Aki Day 3 Highlights

With day 3 in the record books, we finally got to see first wins of Aki from a number of rikishi, including the long suffering Kotoeko. The guy has been coming up a step short since Nagoya, but his sumo mechanics remained solid the whole time. I am very happy to see him rack his first white star in 15 attempts.

But in a day of first wins, we get Takarafuji hitting the record for consecutive appearances. If you look at his match record going back to 2009, the guy has never been kyujo. Ever. 1026 consecutive matches without sitting even one of them out. He has been a top division mainstay since Hatsu of 2013. The man is a solid rock of sumo, and we salute his endurance and commitment to his sport.

It’s clear on day 3 that kadoban Ozeki Takakeisho is in deep trouble. He needs 8 wins to hold on to his Ozeki rank, and that looks increasingly unlikely. Whatever the nature of his injury in July, he is nowhere close to his normal sumo power now, and may be considered an easy mark from his remaining 12 opponents. Should he withdraw or fail to get 8 wins, he will be Sekiwake in November, leaving us with one Ozeki. None other than.. Shodai? As the banzuke requires at least 2 Ozeki, the lower ranked Yokozuna will take the role of Yokozuna-Ozeki. Given that Hakuho is out with COVID-kyujo, it would fall to him. What kind of crazy sumo world is this?

Highlight Matches

Tokushoryu defeats Daiamami – Man, that upward thrust at the tachiai really knocked Daiamami’s head back, and probably hurt like anything. Daiamami never got a chance to apply any offensive sumo, as Tokushoryu kept hammering forward and thrusting from below. First win of September for Tokushoryu, he is 1-2.

Chiyomaru defeats Ichiyamamoto – Chiyomaru first win against Ichiyamamoto, it came down to Chiyomaru getting inside and hitting first, and with enough power to take control of the match. Ichiyamamoto up’d his power in response, and got too far forward. Chiyomaru is a master of reading that situation, and kindly stepped out of the way, converted to a shoulder / arm hold and threw Ichiyamamoto to the clay. Chiyomaru remains unbeaten at 3-0.

Chiyonokuni defeats Yutakayama – That kind of power is what I expect from Yutakayama, but he was out played by Chiyonokuni, who was happy to let YUtakayama do most of the work of getting him to the tawara, and then stepping clear of one of Yutakayama’s big double arm shoves. Chiyonokuni also undefeated at 3-0 as Yutakayama take a jog down the hanamichi.

Chiyonoo defeats Kaisei – Chiyonoo picks up a double inside grip immedately at the tachiai, and even Kaisei’s enormous size could not stop the yorikiri. Chiyonoo improves to 2-1.

Tsurugisho defeats Tochinoshin – Very fluid side step at that tachiai from Tsurugisho gave him excellent grip and body position to escort Tochinoshin immediately from the dohyo. Tsurugisho improves to 1-2, scoring his first win.

Kotoeko defeats Kagayaki – Kotoeko also picks up his first win, when Kagayaki’s armpit attack falls apart and leaves him off balance thanks to a pair of well placed thrusts. A left right combo to Kagayaki’s center-mass and the match ends with Kotoeko improving to 1-2, breaking at 14 match losing streak.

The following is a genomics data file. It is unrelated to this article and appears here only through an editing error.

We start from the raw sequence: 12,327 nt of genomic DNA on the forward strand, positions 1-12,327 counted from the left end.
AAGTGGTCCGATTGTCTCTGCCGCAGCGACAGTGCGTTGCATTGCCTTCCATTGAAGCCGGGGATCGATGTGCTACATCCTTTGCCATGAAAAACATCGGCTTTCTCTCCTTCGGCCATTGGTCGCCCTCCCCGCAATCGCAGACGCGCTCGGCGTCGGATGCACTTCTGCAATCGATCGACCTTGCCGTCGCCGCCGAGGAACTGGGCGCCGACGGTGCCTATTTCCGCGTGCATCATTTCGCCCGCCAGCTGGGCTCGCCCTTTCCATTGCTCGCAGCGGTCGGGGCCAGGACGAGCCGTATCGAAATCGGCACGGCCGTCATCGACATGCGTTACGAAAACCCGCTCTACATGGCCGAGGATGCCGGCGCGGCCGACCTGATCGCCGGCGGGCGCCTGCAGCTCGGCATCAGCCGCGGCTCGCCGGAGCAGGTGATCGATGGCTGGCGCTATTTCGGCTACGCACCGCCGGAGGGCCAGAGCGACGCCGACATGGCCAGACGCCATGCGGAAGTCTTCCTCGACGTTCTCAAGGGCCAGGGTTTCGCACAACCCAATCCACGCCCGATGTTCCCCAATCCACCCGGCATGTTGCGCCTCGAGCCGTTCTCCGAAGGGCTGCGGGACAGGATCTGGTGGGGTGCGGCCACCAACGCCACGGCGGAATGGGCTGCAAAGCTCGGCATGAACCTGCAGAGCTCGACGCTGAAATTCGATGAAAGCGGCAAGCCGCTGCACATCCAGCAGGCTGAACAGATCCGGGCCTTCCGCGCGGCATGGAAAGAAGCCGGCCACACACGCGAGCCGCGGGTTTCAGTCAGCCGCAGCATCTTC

Endo defeats Chiyotairyu – Blink and you will miss it. Not sure where Chiyotairyu’s forward power was today, but it was no on the dohyo. Perhaps it’s on loan to a Ichinojo, leaving Chiyotairyu to pull immediately in the tachiai. Endo improves to 2-1.

Myogiryu defeats Hidenoumi – Clearly Hidenoumi was looking for a matta, but instead just caught the tachiai full in the chest and was propelled out with no resistance. Gyoji did not see it that way, and Myogiryu is unbeaten at 3-0.

Okinoumi defeats Aoiyama – I am going to assume that Aoiyama is still struggling with that injury that kept him out of most of the tournament in May, which also assisted with his Nagoya make-koshi. His sumo is underpowered, and he can’t really generate more than a few seconds of offense. Okinoumi out lasts him, and waits for Aoiyama to try and pull to finish him off. Okinoumi ends today at 2-1.

Tobizaru defeats Terutsuyoshi – Welcome back to the “good” Tobizaru! This is the guy who I think is going to be a big deal for the next couple of years. Maybe his sumo only works in mid-Maegashira, but it’s great to watch. Terutsuyoshi tries to get as low as he can and still execute sumo, but ends up wrapped, stacked and tossed in the bin by Tobizaru, who is now 3-0.

Onosho defeats Ura – Ura is at least having a cold start, and at worst nursing some kind of injury. Onosho goes full power from the start, given that Ura lined up far behind the shikiri-sen. A the initial merge, Ura immediately goes to pull, and finds himself blasted over the side of the dohyo. Onosho perfect at 3-0.

Takarafuji defeats Shimanoumi – If you are going to fight while moving backward, this is how you do it. Takarafuji gets Shimanoumi lower and lower, then sets a back-step cadence, waits for Shimanoumi to follow it, then drops him with a thud. Takarafuji improves to 2-1.

Daieisho defeats Tamawashi – Finally we get to see some power from Daieisho! That’s been largely missing for many matches since his yusho. Tamawashi likes to attack high, and Daieisho showed superb thrust timing, and hand placement, completely disrupting any attempt at offense from Tamawashi. Both end the day at 2-1.